The light bronze colored sky, burnt by the setting sun; the sudden clapping of wings as the birds take off in the distance; the silhouette of the magnificent elephant and her calf, slowly moving across the savanna nudging her offspring on gently with her trunk. The reflection in the watering whole is captivating. Two golden orbs seem to float in mid air as the sun slowly sinks over the horizon. Tranquility, as the Serengeti starts its daily adjustment at dusk.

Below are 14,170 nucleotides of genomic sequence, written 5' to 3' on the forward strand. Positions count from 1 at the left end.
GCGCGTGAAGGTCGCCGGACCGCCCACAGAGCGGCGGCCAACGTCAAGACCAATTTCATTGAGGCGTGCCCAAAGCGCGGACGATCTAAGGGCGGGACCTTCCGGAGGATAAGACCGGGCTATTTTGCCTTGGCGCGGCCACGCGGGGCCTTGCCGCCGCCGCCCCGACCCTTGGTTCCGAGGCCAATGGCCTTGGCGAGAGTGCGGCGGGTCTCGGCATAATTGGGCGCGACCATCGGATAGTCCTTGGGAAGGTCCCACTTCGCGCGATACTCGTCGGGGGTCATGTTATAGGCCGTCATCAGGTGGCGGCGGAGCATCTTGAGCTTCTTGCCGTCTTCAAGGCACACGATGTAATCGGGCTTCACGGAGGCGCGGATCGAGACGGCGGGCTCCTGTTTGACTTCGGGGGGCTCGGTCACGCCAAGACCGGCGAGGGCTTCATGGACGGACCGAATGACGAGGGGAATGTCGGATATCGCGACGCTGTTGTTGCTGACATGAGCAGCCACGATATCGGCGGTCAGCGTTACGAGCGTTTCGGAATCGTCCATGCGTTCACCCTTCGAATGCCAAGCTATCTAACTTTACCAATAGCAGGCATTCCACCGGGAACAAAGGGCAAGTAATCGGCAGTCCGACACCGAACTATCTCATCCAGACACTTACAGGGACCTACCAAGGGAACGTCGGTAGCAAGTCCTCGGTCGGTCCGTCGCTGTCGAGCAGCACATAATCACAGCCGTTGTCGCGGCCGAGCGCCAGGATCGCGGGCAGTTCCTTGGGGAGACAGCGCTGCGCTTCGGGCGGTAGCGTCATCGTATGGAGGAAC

A place best known for its wild life sanctuary, natural unequaled beauty and holder of one of the seven wonders of the world; the wildebeest migration. Known as the great annual migration, millions of wildebeest (gnu) and hundreds of thousands of zebra, and other antelope gather up their young ones and start their long march from the Ngorongoro area of the southern Serengeti Plains in Tanzania, to Kenya’s Maasai Mara National Reserve. The lure of greener pastures and water at the Mara is the core of this world spectacle. The journey runs in a clockwise circle, with a stampede of the wild trekking to a distance of about 2880 kilometres at its best. The animals roam, pushing one another ever forward in a rotation and along the way encountering diseases, friends and foes alike. The journey is as tough as it can get, especially during the crossing of the Mara River (Kenya) and Grumeti River (Tanzania), where the beasts of the underwater; crocodiles, lie in waiting for the clumsy and frail ungulates that can’t cope with the strong water currents. The Serengeti is a sight to behold. Meaning ‘endless plains’ in the Maasai language of Maa, this northwestern region of Tanzania that extends to south western Kenya, encompasses the Ngorongoro Conservation area, The Maswa Game reserve and the Maasai Mara Game reserve in Kenya. Serengeti has come to symbolize paradise to many. It is little wonder thousands of tourists throng the sanctuary year in, year out. Two World Heritage Sites and two Biosphere Reserves have been established within the 30,000 km² region. The Serengeti ecosystem is one of the oldest on earth. The short grass plains that stretch over for miles under the arc of the African sky, houses a number of ecosystems and several habitats. Approximately 70 larger mammal and some 500 avifauna species are found there. The tactful lion, encroaching upon its unsuspecting prey, the solitary leopard, under the spell of its afternoon siesta from the heights of the acacia tree, the herd of gazelle elegantly prancing across the plains and the patient crocodile down by the Seronera river awaiting the next thirsty herbivore. Visitors not only come here for its aesthetic value but also for high scientific prospects for research. It is through research that holistic policies have been implemented on how to conserve this precious region. But with more people living closer to protected areas, conflict between wildlife and people are increasingly becoming unavoidable, hence the Serengeti and other national parks in the East African region are loosing their scenic beauty.